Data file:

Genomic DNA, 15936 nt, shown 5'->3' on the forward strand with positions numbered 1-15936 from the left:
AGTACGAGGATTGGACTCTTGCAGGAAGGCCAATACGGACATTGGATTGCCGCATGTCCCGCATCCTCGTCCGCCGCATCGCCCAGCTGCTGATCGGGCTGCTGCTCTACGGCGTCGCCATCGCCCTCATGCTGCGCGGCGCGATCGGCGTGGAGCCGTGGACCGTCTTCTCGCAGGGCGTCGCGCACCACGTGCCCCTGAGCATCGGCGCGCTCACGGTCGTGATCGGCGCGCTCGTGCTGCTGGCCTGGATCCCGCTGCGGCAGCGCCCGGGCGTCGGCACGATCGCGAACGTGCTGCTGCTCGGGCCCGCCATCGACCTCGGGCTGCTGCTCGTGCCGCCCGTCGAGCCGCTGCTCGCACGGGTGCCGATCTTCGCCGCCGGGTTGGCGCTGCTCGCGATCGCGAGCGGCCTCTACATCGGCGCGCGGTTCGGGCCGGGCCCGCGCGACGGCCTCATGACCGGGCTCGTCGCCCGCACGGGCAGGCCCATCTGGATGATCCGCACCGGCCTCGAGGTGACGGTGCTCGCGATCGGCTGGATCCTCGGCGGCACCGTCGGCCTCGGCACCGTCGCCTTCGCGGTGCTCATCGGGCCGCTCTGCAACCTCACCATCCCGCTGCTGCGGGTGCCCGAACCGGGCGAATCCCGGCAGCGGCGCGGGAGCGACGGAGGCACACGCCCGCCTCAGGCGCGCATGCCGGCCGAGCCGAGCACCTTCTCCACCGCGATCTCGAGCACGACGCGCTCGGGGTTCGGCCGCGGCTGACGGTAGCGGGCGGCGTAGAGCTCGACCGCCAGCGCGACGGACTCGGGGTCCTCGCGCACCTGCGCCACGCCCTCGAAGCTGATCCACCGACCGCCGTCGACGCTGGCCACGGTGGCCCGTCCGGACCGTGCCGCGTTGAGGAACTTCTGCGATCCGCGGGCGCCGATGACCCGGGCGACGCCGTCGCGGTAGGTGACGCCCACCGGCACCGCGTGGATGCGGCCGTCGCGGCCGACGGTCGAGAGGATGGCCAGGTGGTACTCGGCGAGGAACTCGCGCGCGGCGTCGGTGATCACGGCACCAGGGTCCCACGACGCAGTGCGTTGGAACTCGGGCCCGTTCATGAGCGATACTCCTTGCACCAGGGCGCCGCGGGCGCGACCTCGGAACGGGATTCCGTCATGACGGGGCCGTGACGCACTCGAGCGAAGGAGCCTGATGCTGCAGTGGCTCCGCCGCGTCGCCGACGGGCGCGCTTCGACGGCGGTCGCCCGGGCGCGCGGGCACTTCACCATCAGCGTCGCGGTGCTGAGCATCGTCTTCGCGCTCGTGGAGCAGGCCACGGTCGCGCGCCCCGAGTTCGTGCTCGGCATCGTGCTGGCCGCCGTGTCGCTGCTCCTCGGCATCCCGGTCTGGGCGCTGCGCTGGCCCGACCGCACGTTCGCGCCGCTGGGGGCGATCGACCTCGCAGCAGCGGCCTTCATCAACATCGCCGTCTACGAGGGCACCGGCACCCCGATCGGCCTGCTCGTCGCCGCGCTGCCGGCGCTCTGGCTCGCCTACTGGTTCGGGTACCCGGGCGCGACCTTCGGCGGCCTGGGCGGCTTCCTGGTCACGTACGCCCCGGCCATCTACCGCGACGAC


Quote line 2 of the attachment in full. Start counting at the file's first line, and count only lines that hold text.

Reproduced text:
AGTACGAGGATTGGACTCTTGCAGGAAGGCCAATACGGACATTGGATTGCCGCATGTCCCGCATCCTCGTCCGCCGCATCGCCCAGCTGCTGATCGGGCTGCTGCTCTACGGCGTCGCCATCGCCCTCATGCTGCGCGGCGCGATCGGCGTGGAGCCGTGGACCGTCTTCTCGCAGGGCGTCGCGCACCACGTGCCCCTGAGCATCGGCGCGCTCACGGTCGTGATCGGCGCGCTCGTGCTGCTGGCCTGGATCCCGCTGCGGCAGCGCCCGGGCGTCGGCACGATCGCGAACGTGCTGCTGCTCGGGCCCGCCATCGACCTCGGGCTGCTGCTCGTGCCGCCCGTCGAGCCGCTGCTCGCACGGGTGCCGATCTTCGCCGCCGGGTTGGCGCTGCTCGCGATCGCGAGCGGCCTCTACATCGGCGCGCGGTTCGGGCCGGGCCCGCGCGACGGCCTCATGACCGGGCTCGTCGCCCGCACGGGCAGGCCCATCTGGATGATCCGCACCGGCCTCGAGGTGACGGTGCTCGCGATCGGCTGGATCCTCGGCGGCACCGTCGGCCTCGGCACCGTCGCCTTCGCGGTGCTCATCGGGCCGCTCTGCAACCTCACCATCCCGCTGCTGCGGGTGCCCGAACCGGGCGAATCCCGGCAGCGGCGCGGGAGCGACGGAGGCACACGCCCGCCTCAGGCGCGCATGCCGGCCGAGCCGAGCACCTTCTCCACCGCGATCTCGAGCACGACGCGCTCGGGGTTCGGCCGCGGCTGACGGTAGCGGGCGGCGTAGAGCTCGACCGCCAGCGCGACGGACTCGGGGTCCTCGCGCACCTGCGCCACGCCCTCGAAGCTGATCCACCGACCGCCGTCGACGCTGGCCACGGTGGCCCGTCCGGACCGTGCCGCGTTGAGGAACTTCTGCGATCCGCGGGCGCCGATGACCCGGGCGACGCCGTCGCGGTAGGTGACGCCCACCGGCACCGCGTGGATGCGGCCGTCGCGGCCGACGGTCGAGAGGATGGCCAGGTGGTACTCGGCGAGGAACTCGCGCGCGGCGTCGGTGATCACGGCACCAGGGTCCCACGACGCAGTGCGTTGGAACTCGGGCCCGTTCATGAGCGATACTCCTTGCACCAGGGCGCCGCGGGCGCGACCTCGGAACGGGATTCCGTCATGACGGGGCCGTGACGCACTCGAGCGAAGGAGCCTGATGCTGCAGTGGCTCCGCCGCGTCGCCGACGGGCGCGCTTCGACGGCGGTCGCCCGGGCGCGCGGGCACTTCACCATCAGCGTCGCGGTGCTGAGCATCGTCTTCGCGCTCGTGGAGCAGGCCACGGTCGCGCGCCCCGAGTTCGTGCTCGGCATCGTGCTGGCCGCCGTGTCGCTGCTCCTCGGCATCCCGGTCTGGGCGCTGCGCTGGCCCGACCGCACGTTCGCGCCGCTGGGGGCGATCGACCTCGCAGCAGCGGCCTTCATCAACATCGCCGTCTACGAGGGCACCGGCACCCCGATCGGCCTGCTCGTCGCCGCGCTGCCGGCGCTCTGGCTCGCCTACTGGTTCGGGTACCCGGGCGCGACCTTCGGCGGCCTGGGCGGCTTCCTGGTCACGTACGCCCCGGCCATCTACCGCGACGAC